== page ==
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Geopolitics

Mexican Democracy Has A Basic Problem Of Respect

Mexico is struggling to move past almost a century of semi-dictatorship to become a liberal democracy. But it is plagued by a shared and absolute rejection of the ideas of others.

In Mexico City
In Mexico City
Luis Rubio

-OpEd-

MEXICO CITY — Politicians and industry titans have been talking about building Mexico City's new airport for years now. In the meantime, China has built 10 airports a year and plans to continue until 2020. More notably, each of these airport projects involves not just erecting terminals but also realizing an integrated vision of city and regional development.

In contrast with China, which neither is nor claims to be a democracy, Mexico has not only been unable to build an airport but we have also fomented a social environment of corruption, impunity, denigration, hatred and deceit, preventing us from completing even one necessary bit of infrastructure.

In recent decades, we have moved from the era of vertical control by the Institutional Revolutionary Party, to a system of disorder. Society has changed, though the democratic context has yet to consolidate itself and a culture of dialogue has not emerged.

Social networks are increasingly coarse, and the press seems to believe journalism involves subjecting people to summary verdicts. We are seeing the persistence of pre-modern behavior in certain, supposedly democratic formations. Instead of building weights and counterweights, we see the growth of parallel worlds that don't communicate: society on the one hand and the world of politics on the other, each with its own vices.

What we call democracy has evolved into a form of secular fundamentalism that is provincial, self-involved and deeply anti-liberal. There is no better example of this than our electoral system, where a structure of simulated procedures and impunity hides behind a world of endless rules, all of which serve to curtail liberties.

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Mexican President Enrique Peña Nieto — Photo: Presidencia de la República Mexicana

Nobody should be surprised that such an illiberal system should provoke so many disputes. If there were the kind of trust one sees in more solid democracies, there would be no need for so much pseudo-legal paraphernalia.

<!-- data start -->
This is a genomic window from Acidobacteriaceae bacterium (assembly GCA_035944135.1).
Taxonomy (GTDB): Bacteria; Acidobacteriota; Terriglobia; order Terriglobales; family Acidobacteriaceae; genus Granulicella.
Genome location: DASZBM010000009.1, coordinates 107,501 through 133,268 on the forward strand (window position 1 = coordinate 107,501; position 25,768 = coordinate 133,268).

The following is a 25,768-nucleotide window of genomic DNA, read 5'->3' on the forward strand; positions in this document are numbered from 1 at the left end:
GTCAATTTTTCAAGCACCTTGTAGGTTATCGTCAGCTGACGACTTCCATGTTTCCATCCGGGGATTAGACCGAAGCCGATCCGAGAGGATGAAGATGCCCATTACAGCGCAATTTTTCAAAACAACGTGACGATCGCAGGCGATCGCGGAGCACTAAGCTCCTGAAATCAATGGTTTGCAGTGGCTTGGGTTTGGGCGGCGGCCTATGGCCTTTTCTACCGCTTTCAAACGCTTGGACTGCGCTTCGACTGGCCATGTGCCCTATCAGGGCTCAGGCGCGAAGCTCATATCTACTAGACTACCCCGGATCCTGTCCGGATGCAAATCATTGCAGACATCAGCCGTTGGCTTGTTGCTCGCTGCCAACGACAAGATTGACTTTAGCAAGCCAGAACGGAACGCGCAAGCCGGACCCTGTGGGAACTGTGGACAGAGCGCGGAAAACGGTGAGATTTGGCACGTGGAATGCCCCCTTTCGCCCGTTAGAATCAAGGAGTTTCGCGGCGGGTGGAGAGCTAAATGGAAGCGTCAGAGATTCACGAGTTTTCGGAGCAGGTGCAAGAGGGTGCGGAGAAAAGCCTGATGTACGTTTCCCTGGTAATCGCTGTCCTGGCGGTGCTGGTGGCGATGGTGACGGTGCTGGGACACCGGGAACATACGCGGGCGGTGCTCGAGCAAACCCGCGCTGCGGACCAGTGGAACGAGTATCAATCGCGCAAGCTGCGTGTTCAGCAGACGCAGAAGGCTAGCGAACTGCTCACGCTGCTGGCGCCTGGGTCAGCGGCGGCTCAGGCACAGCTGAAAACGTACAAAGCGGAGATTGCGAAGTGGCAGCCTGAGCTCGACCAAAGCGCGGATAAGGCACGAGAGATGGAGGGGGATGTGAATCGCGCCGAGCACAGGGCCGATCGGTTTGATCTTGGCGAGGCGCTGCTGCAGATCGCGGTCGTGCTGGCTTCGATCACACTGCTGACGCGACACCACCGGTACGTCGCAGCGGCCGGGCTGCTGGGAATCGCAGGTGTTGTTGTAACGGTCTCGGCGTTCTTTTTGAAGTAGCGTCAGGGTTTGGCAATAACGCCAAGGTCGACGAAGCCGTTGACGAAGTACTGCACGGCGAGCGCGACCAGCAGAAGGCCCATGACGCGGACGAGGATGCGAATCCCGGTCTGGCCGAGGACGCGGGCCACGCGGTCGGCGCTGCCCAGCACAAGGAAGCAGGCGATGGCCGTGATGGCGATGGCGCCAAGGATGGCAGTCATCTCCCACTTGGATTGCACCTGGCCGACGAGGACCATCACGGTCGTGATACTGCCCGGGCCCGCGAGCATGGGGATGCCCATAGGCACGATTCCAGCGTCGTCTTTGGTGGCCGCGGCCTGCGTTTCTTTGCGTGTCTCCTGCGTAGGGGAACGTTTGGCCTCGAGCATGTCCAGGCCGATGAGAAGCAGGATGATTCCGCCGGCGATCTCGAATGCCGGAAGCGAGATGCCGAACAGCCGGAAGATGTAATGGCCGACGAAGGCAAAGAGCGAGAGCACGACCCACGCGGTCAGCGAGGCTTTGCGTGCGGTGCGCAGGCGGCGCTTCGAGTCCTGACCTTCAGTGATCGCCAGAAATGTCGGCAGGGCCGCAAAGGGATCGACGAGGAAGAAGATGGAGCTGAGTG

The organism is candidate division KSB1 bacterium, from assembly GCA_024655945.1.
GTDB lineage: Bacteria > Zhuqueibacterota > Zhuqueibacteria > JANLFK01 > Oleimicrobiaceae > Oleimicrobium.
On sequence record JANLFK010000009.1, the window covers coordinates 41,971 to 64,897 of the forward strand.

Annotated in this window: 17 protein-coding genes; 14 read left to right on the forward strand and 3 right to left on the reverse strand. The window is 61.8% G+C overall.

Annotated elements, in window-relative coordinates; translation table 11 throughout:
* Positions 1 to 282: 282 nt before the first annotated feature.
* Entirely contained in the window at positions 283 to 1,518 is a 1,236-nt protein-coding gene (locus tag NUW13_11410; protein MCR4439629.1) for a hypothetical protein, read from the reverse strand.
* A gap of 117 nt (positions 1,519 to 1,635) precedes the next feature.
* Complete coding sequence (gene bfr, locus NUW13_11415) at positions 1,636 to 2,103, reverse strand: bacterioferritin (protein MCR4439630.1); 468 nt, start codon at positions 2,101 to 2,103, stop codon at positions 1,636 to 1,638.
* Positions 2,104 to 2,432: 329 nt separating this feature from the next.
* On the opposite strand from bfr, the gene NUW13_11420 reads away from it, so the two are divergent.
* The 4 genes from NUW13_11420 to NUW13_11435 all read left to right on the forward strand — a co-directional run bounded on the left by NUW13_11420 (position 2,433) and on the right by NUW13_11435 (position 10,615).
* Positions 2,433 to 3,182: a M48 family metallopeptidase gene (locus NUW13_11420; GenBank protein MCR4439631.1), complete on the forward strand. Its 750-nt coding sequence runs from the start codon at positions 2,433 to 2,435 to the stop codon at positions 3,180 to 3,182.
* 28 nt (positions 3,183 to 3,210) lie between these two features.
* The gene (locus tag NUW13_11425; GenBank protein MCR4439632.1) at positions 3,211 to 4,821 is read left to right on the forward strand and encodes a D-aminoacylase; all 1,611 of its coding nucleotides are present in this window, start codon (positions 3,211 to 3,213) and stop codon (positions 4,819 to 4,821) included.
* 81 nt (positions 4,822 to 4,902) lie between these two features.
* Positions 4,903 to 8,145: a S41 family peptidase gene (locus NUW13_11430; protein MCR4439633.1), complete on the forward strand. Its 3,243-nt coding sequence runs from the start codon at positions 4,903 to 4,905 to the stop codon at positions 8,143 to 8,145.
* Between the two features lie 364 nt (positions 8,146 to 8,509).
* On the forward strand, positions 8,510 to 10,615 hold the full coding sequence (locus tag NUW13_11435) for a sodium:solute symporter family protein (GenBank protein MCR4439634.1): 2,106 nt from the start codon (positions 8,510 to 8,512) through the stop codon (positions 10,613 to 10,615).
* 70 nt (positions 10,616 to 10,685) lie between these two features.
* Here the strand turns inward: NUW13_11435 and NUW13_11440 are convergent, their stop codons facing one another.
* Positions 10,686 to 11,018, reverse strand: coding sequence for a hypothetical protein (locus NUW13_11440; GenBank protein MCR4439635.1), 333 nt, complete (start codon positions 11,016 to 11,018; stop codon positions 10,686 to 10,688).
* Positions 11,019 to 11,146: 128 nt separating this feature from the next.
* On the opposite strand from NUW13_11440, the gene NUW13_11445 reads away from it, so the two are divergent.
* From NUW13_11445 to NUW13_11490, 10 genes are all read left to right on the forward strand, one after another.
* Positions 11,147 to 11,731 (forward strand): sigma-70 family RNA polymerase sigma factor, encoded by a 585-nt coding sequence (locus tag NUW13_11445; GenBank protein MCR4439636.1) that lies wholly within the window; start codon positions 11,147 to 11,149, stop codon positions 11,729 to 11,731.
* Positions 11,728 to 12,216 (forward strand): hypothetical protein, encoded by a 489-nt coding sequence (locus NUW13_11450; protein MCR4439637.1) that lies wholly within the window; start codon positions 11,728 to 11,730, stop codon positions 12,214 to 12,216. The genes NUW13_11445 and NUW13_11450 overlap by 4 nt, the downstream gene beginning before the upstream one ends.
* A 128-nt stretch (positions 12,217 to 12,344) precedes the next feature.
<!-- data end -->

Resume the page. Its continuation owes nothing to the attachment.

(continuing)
Society v. politics

For a start, the growing rift between society and politics is evident. While the media cover topics that give the impression of a world on the verge of collapse, politicians not only remain unperturbed but continue to read their beautifully crafted, polished scripts. It makes no difference how much the media argue about certain key bodies such as the National Electoral Commission. They all reflect a balance of power among the parties, and their deliberations usually yield conclusions that were previously determined and as impervious to "public clamor" as the parties themselves.

Perhaps the biggest gap in our society is its failure to evolve into a liberal and democratic community. Instead of progressing toward respectful and serious debate about public affairs, the preferred path remains to denounce, revile and above all, disqualify. Verbal condemnations abound, though without affecting the persistence of corruption and impunity in politics.

That is the stuff of political debate here. People are denounced and sentenced before they can exercise their right to reply. Their critics already know "the facts," so their version is indisputable. There can be no other explanation: The aspiring member of this or that committee or council is a thief, because the radio presenter said so. Where diatribe flourishes, debate becomes irrelevant.

Paradoxically or not, we find the same dynamic seen among politicians, and the same impunity, on social networking sites and in the media. Mexican society and its democracy have turned out to be most anti-liberal. While stating your opinion is a tradition and a right in any liberal democracy, our version is an infinity of monologues, each claiming to possess the truth. Their bottom line: Democracy will come when I win!

Fundamentalism is an attachment to texts declared as sacred or divinely inspired. And these words can be taken from one of the religious books or, it seems, uttered by any local politician or carpetbagger. The real damage comes from a refusal to consider alternate views or allow ways of creating them, and governments and opponents have shown they can be as intransigent as each other here.

Democracy is or should be a method for making decisions in a society. In Mexico, it has become a sectarian instrument, wielded to defend or attack opponents, and always, to serve one's own interests.

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Society

Gun Violence In America: Don't Blame The Victims — That Means Rappers Too

The recent shooting of Takeoff, a rapper, is another sad incident of gun crime in the U.S. But those blaming hip hop culture for contributing to gun violence ignore that rappers themselves are also victims. And the real point is that in today's America, nobody is safe from gun violence.

Gun Violence In America: Don't Blame The Victims — That Means Rappers Too

Fans wait outside State Farm Arena in Atlanta to attend the memorial service for Migos rapper Takeoff on Nov. 11

A.D. Carson

Add the name of Takeoff, a member of the popular rap trio Migos, to the ever-growing list of rappers, recent and past, tragically and violently killed.

The initial reaction to the shooting to death of Takeoff, born Kirsnick Ball, on Nov. 1, was to blame rap music and hip hop culture. People who engaged in this kind of scapegoating argue that the violence and despairing hopelessness in the music are the cause of so many rappers dying.

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